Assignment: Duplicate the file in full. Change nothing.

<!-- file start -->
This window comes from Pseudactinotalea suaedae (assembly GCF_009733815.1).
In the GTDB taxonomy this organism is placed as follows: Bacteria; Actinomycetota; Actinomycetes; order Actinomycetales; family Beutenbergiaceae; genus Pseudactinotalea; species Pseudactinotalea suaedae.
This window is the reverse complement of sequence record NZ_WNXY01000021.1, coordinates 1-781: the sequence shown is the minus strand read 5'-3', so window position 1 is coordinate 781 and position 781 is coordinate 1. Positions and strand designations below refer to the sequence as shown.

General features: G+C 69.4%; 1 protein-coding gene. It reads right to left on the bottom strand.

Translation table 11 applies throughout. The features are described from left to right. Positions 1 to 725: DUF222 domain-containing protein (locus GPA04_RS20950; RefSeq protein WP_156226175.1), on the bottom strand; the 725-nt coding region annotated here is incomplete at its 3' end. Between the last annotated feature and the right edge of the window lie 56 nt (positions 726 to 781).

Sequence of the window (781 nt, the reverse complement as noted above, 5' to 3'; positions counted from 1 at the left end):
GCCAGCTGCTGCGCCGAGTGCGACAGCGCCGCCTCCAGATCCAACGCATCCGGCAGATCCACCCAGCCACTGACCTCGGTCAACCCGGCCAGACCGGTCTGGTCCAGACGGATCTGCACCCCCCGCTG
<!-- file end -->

This window comes from Pseudactinotalea suaedae (assembly GCF_009733815.1).
In the GTDB taxonomy this organism is placed as follows: Bacteria; Actinomycetota; Actinomycetes; order Actinomycetales; family Beutenbergiaceae; genus Pseudactinotalea; species Pseudactinotalea suaedae.
This window is the reverse complement of sequence record NZ_WNXY01000021.1, coordinates 1-781: the sequence shown is the minus strand read 5'-3', so window position 1 is coordinate 781 and position 781 is coordinate 1. Positions and strand designations below refer to the sequence as shown.

General features: G+C 69.4%; 1 protein-coding gene. It reads right to left on the bottom strand.

Translation table 11 applies throughout. The features are described from left to right. Positions 1 to 725: DUF222 domain-containing protein (locus GPA04_RS20950; RefSeq protein WP_156226175.1), on the bottom strand; the 725-nt coding region annotated here is incomplete at its 3' end. Between the last annotated feature and the right edge of the window lie 56 nt (positions 726 to 781).

Sequence of the window (781 nt, the reverse complement as noted above, 5' to 3'; positions counted from 1 at the left end):
GCCAGCTGCTGCGCCGAGTGCGACAGCGCCGCCTCCAGATCCAACGCATCCGGCAGATCCACCCAGCCACTGACCTCGGTCAACCCGGCCAGACCGGTCTGGTCCAGACGGATCTGCACCCCCCGCTG